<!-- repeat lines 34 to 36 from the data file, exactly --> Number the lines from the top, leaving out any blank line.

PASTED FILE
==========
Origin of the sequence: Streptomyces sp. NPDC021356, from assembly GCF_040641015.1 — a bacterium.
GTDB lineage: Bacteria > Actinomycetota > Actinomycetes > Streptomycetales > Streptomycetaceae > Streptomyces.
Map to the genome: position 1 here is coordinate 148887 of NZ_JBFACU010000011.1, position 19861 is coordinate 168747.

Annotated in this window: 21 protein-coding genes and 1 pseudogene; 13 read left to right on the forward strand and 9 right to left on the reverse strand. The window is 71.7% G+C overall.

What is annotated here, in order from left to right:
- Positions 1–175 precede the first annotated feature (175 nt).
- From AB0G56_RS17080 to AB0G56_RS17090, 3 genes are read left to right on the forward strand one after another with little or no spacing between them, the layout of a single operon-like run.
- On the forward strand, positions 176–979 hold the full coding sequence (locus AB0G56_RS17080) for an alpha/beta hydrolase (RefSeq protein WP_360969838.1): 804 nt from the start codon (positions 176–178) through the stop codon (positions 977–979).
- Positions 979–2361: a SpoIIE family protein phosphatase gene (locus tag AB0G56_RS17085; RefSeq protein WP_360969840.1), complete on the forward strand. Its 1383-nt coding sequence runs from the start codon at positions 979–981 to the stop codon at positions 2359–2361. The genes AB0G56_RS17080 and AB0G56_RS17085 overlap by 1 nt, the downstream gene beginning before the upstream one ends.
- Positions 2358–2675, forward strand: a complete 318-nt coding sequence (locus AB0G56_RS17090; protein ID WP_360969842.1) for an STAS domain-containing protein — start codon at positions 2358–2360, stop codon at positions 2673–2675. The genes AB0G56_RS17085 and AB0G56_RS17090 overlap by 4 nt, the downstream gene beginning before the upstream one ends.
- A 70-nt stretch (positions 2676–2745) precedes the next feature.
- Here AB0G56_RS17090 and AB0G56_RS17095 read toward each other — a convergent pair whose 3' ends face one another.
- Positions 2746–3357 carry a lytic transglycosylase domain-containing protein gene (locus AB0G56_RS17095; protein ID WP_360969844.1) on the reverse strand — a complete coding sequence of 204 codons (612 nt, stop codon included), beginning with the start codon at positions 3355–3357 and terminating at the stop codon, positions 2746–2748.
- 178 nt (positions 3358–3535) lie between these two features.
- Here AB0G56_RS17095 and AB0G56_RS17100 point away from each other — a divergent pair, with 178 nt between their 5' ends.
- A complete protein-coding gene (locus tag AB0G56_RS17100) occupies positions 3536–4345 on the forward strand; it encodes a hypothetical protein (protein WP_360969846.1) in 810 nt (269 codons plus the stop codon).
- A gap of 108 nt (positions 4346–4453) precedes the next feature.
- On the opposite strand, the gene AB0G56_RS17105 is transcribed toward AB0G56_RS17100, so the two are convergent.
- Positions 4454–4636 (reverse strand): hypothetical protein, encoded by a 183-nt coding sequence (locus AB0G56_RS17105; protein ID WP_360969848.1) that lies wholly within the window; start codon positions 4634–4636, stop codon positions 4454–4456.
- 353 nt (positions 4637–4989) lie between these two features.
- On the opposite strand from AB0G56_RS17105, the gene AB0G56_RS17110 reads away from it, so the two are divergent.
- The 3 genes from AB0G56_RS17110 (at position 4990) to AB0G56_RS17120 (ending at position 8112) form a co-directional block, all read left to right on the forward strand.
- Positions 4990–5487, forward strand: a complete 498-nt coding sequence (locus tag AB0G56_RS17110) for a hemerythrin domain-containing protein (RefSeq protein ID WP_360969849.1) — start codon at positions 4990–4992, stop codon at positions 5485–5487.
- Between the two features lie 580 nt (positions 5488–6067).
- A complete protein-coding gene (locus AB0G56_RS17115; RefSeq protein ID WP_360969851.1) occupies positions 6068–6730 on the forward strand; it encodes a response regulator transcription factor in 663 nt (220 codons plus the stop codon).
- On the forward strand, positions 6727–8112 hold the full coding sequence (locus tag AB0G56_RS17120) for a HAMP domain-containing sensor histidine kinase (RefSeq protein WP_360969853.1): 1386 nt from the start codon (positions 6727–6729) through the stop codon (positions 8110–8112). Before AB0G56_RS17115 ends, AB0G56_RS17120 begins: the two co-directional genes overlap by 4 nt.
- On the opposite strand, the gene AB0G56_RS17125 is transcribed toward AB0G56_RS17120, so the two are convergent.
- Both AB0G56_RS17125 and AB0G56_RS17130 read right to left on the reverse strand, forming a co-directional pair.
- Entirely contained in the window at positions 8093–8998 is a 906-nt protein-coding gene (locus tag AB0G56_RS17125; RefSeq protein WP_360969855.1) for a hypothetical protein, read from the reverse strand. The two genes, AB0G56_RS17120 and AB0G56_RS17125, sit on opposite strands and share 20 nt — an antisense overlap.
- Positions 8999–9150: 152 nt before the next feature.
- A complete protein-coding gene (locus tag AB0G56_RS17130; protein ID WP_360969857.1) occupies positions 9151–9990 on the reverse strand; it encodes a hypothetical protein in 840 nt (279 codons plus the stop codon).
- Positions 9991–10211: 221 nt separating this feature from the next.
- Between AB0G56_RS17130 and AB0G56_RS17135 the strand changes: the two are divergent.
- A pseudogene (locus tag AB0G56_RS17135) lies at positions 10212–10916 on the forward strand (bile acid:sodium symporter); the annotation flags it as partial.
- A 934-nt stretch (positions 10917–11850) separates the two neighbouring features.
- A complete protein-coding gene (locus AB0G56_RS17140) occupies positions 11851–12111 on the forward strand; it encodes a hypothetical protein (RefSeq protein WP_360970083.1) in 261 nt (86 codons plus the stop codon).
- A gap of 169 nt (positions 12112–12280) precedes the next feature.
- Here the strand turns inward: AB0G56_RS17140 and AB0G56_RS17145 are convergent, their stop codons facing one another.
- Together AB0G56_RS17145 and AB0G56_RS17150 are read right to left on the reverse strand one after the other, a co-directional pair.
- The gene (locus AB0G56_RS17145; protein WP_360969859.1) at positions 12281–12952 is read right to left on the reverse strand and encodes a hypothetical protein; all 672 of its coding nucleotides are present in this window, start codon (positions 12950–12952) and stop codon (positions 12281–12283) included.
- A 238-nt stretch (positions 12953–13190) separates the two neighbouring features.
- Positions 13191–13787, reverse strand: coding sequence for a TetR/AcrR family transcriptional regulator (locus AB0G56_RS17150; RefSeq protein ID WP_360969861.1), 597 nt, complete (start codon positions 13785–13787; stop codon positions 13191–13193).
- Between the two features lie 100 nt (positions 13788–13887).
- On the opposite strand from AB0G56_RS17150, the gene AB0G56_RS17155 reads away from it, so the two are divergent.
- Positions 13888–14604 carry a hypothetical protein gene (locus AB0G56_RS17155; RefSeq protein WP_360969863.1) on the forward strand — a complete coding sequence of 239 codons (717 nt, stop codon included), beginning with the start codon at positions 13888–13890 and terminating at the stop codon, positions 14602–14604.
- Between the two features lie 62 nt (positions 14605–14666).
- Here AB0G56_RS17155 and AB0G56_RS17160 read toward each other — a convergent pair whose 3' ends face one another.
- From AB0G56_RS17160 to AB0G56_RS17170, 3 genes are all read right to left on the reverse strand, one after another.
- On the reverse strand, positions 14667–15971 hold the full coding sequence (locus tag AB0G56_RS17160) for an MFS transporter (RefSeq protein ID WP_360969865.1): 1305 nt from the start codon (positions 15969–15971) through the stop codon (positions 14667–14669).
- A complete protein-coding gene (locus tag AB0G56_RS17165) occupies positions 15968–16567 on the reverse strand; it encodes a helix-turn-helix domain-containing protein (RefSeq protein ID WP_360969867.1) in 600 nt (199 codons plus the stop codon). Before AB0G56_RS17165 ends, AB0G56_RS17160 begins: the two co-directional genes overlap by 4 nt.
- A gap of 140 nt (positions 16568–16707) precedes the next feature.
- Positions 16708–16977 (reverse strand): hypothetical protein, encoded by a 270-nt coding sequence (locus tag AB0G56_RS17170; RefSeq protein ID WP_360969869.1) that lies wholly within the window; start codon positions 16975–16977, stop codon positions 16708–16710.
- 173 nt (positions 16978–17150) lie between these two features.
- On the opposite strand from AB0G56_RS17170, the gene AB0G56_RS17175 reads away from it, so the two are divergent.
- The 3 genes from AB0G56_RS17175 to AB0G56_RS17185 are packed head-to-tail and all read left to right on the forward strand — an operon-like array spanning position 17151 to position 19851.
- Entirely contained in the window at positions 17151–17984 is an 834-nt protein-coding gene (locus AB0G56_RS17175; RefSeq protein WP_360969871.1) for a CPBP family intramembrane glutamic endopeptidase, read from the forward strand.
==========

- A pseudogene (locus tag AB0G56_RS17135) lies at positions 10212–10916 on the forward strand (bile acid:sodium symporter); the annotation flags it as partial.
- A 934-nt stretch (positions 10917–11850) separates the two neighbouring features.
- A complete protein-coding gene (locus AB0G56_RS17140) occupies positions 11851–12111 on the forward strand; it encodes a hypothetical protein (RefSeq protein WP_360970083.1) in 261 nt (86 codons plus the stop codon).